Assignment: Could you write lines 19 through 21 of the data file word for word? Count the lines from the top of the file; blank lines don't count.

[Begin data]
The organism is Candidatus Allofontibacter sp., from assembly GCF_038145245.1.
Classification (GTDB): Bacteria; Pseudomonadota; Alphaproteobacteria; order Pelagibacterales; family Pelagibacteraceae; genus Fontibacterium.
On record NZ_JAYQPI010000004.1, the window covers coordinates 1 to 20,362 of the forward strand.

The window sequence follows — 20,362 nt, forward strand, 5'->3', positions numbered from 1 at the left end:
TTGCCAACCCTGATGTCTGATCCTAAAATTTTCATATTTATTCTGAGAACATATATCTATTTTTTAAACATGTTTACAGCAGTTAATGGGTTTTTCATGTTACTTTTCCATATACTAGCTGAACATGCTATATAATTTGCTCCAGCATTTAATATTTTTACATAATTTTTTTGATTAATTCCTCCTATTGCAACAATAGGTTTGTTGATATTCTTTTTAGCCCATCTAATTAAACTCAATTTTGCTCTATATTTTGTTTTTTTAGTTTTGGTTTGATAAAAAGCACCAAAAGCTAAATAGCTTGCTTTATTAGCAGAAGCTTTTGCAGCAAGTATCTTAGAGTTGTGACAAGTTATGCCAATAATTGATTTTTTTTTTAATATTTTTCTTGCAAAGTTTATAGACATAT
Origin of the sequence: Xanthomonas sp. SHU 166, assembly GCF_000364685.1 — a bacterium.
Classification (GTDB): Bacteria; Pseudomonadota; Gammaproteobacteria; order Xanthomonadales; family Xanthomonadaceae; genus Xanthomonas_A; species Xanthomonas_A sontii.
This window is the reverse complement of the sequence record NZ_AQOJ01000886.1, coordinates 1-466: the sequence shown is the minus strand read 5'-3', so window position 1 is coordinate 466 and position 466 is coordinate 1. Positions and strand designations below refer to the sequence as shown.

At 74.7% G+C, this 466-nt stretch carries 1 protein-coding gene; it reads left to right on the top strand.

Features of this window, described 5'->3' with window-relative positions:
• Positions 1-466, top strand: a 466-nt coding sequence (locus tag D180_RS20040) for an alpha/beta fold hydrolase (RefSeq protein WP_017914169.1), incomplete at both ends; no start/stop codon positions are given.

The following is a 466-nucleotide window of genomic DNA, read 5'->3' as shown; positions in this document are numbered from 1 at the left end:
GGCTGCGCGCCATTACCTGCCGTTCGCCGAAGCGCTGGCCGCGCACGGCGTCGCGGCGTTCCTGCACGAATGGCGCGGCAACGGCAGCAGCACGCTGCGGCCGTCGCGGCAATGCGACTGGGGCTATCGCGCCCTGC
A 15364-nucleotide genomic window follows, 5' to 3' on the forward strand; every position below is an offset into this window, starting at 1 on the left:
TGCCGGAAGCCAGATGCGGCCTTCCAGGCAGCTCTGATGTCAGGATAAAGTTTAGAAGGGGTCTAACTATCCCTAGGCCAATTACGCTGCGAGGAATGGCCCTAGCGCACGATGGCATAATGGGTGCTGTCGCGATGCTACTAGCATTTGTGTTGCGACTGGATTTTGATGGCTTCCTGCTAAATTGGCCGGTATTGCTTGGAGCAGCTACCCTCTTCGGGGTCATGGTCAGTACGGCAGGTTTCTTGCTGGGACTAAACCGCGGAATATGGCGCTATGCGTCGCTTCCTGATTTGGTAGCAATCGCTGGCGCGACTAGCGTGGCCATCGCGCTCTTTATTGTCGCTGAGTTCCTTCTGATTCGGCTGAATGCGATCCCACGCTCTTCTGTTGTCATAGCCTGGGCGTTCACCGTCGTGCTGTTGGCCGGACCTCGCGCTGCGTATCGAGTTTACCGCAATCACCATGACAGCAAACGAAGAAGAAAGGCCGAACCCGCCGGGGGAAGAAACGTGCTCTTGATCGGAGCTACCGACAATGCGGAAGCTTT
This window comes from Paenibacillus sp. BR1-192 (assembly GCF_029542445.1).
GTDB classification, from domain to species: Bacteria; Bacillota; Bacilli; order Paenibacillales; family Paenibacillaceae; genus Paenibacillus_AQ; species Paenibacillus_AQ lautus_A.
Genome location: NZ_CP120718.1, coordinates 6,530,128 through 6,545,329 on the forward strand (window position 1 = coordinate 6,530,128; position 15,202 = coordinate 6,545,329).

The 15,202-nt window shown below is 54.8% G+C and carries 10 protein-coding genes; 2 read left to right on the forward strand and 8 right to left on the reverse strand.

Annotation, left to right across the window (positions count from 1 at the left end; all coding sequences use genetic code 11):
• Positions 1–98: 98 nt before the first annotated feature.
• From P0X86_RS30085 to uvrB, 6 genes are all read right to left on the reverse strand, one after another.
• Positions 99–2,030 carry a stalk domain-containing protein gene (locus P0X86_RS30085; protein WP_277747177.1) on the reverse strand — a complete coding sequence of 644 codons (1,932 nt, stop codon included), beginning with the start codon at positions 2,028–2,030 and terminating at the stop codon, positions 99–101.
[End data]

The 15,202-nt window shown below is 54.8% G+C and carries 10 protein-coding genes; 2 read left to right on the forward strand and 8 right to left on the reverse strand.

Annotation, left to right across the window (positions count from 1 at the left end; all coding sequences use genetic code 11):
• Positions 1–98: 98 nt before the first annotated feature.